• The traditional debt sustainability analysis toolbox may not catch all high-risk economies as some specific factors could suddenly trigger severe liquidity tensions followed by sovereign debt defaults, even if the overall debt metrics appear at acceptable levels (the example of Ecuador showed this in 2020). Therefore, we pay particular attention to EMs and LDCs with a high annual interest or amortization burden on sovereign debt and/or with a high level of foreign exchange-denominated public debt along with significant exchange rate vulnerability. This adds Bangladesh, the Dominican Republic, Guatemala, Iran, Kenya, Malawi, Nigeria, Uganda, Albania, Kazakhstan, Morocco, Congo DR, Kyrgyzstan, Tajikistan and Uzbekistan to our watch list for debt distress in the next two years.
The Covid-19 sanitary crisis triggered an unprecedented increase in public debt all around the world. Global public debt was already increasing before the Covid-19 crisis on the back of the commodity price slump in 2015 and weak growth momentum in most Advanced Economies (AEs, see Figure 1): The worldwide debt-to-GDP ratio rose from 60% in 2007 to 83% in 2019. Then, with Covid-19-related spending and the drying-up of international revenues adding to mounting debt pressures, the global debt-to-GDP ratio jumped to 96% in 2020. Comparing median public debt (as a share of GDP) among different country classes, we find that in 2020 Emerging Markets (EMs) nearly caught up with the 67% ratio of AEs. As for Low-income Developing Countries (LDCs) – which structurally have greater debt intolerance  – the median debt-to-GDP ratio climbed to 46% in 2020 (see Figure 2).

Figure 1: Government debt (USD trn)
 Figure 1: Government debt (USD trn)
Sources: IMF, Euler Hermes and Allianz Research forecasts
Figure 2: Median government debt-to-GDP ratio (%)
Figure 2: Median government debt-to-GDP ratio (%)
Sources: IMF, Euler Hermes and Allianz Research forecasts
Excess global liquidity did not bring lower borrowing costs to all. Despite accommodative financing conditions at the global level, all countries did not enjoy low borrowing costs. A comparison of the median effective interest rate (the average rate on the entire stock of a government’s debt) since 2015 reveals that the borrowing cost almost halved from 2.7% to 1.4% for AEs and fell from 4.8% to 3.6% for EMs. However, it rose from 2% to 2.9% for LDCs (see Figure 3). In fact, financing conditions have been less supportive for many EMs and especially LDCs because of their higher exposure to changing investor sentiment, exchange rate fluctuations and greater risk premiums. The interest rate differential between advanced and other economies is likely continue to widen further in the next two years, on the back of continued accommodative policies in AEs and higher inflationary pressures in the developing world.
There is a growing divide in the debt-service burden built up over the past decade between advanced and other economies. Even though debt volumes increased in AEs, historically low interest rates have enabled them to keep their debt-service burden constant since 2015. In contrast, higher interest rates and rapidly rising government debt levels in EMs and LDCs have fueled their interest-service costs. Figure 4 illustrates that a decade ago, the share of government interest payments in revenues was nearly the same, on average around 6%, for the three country categories. Since then, the debt-service cost has fallen for AEs (to 4% in 2020), gradually increased for EMs (7.3%) and more than doubled for LDCs (13.7%).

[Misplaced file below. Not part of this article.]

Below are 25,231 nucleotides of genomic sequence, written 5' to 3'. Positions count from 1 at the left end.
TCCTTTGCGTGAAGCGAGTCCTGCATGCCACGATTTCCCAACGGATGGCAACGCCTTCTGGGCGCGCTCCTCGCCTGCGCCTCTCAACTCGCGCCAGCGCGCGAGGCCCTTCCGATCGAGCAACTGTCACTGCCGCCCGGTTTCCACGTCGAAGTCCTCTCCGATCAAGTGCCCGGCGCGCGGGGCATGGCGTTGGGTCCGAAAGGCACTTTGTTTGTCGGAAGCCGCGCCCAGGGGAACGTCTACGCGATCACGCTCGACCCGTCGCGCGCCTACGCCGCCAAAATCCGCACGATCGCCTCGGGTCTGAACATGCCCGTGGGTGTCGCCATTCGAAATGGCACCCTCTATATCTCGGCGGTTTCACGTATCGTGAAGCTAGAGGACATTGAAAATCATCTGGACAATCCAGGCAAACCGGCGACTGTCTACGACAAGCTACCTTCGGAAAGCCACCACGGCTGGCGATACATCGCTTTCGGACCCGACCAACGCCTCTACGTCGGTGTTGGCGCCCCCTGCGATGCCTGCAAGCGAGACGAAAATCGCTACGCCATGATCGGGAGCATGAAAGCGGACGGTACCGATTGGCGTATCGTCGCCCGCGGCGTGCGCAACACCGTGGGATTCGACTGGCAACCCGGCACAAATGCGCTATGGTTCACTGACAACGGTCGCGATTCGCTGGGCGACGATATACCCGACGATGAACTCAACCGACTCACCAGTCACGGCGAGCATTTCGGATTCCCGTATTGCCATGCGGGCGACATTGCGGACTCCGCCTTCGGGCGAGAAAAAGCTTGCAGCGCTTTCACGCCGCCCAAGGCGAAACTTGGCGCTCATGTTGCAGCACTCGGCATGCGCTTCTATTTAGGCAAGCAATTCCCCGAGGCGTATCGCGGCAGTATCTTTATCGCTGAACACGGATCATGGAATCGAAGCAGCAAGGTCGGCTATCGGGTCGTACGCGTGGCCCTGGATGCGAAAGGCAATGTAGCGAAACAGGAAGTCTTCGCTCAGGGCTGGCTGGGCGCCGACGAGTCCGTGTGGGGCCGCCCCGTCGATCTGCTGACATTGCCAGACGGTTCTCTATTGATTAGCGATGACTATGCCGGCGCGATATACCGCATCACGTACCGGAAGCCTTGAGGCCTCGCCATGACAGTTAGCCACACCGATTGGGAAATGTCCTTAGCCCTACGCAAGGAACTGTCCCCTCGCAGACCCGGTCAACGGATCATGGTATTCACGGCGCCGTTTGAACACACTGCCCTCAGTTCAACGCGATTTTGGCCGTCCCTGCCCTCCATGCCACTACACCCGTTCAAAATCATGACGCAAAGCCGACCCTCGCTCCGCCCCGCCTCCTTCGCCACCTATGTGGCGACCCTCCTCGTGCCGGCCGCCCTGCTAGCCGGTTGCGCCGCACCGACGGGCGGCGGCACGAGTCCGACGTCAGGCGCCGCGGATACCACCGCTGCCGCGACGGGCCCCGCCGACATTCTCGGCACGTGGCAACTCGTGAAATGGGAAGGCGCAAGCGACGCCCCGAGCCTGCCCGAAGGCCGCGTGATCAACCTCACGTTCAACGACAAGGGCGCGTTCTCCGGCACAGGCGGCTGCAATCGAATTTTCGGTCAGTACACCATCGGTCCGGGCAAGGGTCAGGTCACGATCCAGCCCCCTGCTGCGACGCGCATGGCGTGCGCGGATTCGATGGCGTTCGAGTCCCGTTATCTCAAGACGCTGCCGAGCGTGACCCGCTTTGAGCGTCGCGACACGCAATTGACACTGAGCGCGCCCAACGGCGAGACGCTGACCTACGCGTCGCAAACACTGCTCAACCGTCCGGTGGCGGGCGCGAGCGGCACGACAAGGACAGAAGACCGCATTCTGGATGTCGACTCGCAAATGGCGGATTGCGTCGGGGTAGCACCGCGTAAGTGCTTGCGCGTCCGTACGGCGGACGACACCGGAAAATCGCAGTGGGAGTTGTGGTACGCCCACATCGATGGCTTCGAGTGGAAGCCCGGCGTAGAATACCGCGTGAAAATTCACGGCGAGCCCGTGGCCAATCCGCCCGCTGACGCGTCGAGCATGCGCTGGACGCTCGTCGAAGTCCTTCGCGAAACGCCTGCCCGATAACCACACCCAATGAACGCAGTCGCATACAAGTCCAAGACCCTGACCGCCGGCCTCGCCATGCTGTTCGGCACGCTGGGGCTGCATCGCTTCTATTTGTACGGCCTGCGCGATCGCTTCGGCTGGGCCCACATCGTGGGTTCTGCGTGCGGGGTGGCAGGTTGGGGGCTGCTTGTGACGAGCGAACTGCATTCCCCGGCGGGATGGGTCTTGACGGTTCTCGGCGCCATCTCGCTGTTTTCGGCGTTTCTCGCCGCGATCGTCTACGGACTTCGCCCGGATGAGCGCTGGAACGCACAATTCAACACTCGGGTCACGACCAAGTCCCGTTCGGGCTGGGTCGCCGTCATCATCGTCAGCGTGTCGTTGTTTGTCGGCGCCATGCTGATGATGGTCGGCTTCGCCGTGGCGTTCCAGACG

On top of this, Covid-19 added to already increasing interest burdens. The spread between AEs’ and LDCs’ debt-service costs widened in particular in 2020, to 9.5pp from 7.4pp in 2019, and is forecast to remain so in the next few years. The recent rise in the interest rate burden is particularly striking in debt-ridden African countries such as Zambia, Angola and Mozambique but also Senegal (see Figure 5).

Figure 3: Median effective interest rates on public debt (%)
Figure 3: Median effective interest rates on public debt (%)
Sources: IMF, Euler Hermes and Allianz Research forecasts
Figure 4: Government interest payments (% of revenues)
Figure 4: Government interest payments (% of revenues)
Sources: IMF, Euler Hermes and Allianz Research forecasts
Figure 5: Average cost of debt service per year in Africa (% of GDP)
Figure 5: Average cost of debt service per year in Africa (% of GDP)
Source: French Development Agency, Euler Hermes, Allianz Research
Many emerging and low-income countries could  be trapped in a low-growth-high-debt loop after Covid-19. Because of limited fiscal space and a structurally weak revenue base, most developing countries could not engage in large-scale fiscal stimulus to spur post-Covid-19 growth and ensure debt sustainability down the road. In contrast, a growing debt-service burden, all-time high external funding gaps as well as weak export revenues and remittances have forced some countries to cut government spending while the sanitary crisis is still ongoing. Yet, this abrupt contraction of government spending in highly indebted countries may became counter-productive by putting a break on the economic recovery, feeding into social tensions and political instability, hence raising further their risk premiums.

The developing world could have more than USD550bn in financing needs in the medium run. The IMF estimates that low-income countries need around USD200bn to step up their spending response to Covid-19, including for vaccinations, and to rebuild or maintain foreign exchange reserves. An additional USD250-350bn would be required to accelerate convergence with AEs and offset the long-lasting scars of the crisis. In the absence of a comprehensive solution, heavy debt burdens may generate permanent global divergence between rich and poor countries. Moreover, a global recovery that leaves low-income countries behind could fuel humanitarian crises, increasing refugee flows and contributing to the rise of terrorism and violence. In addition, disorderly sovereign defaults in EMs and LDCs may create a domino effect that could destabilize financial stability across the globe.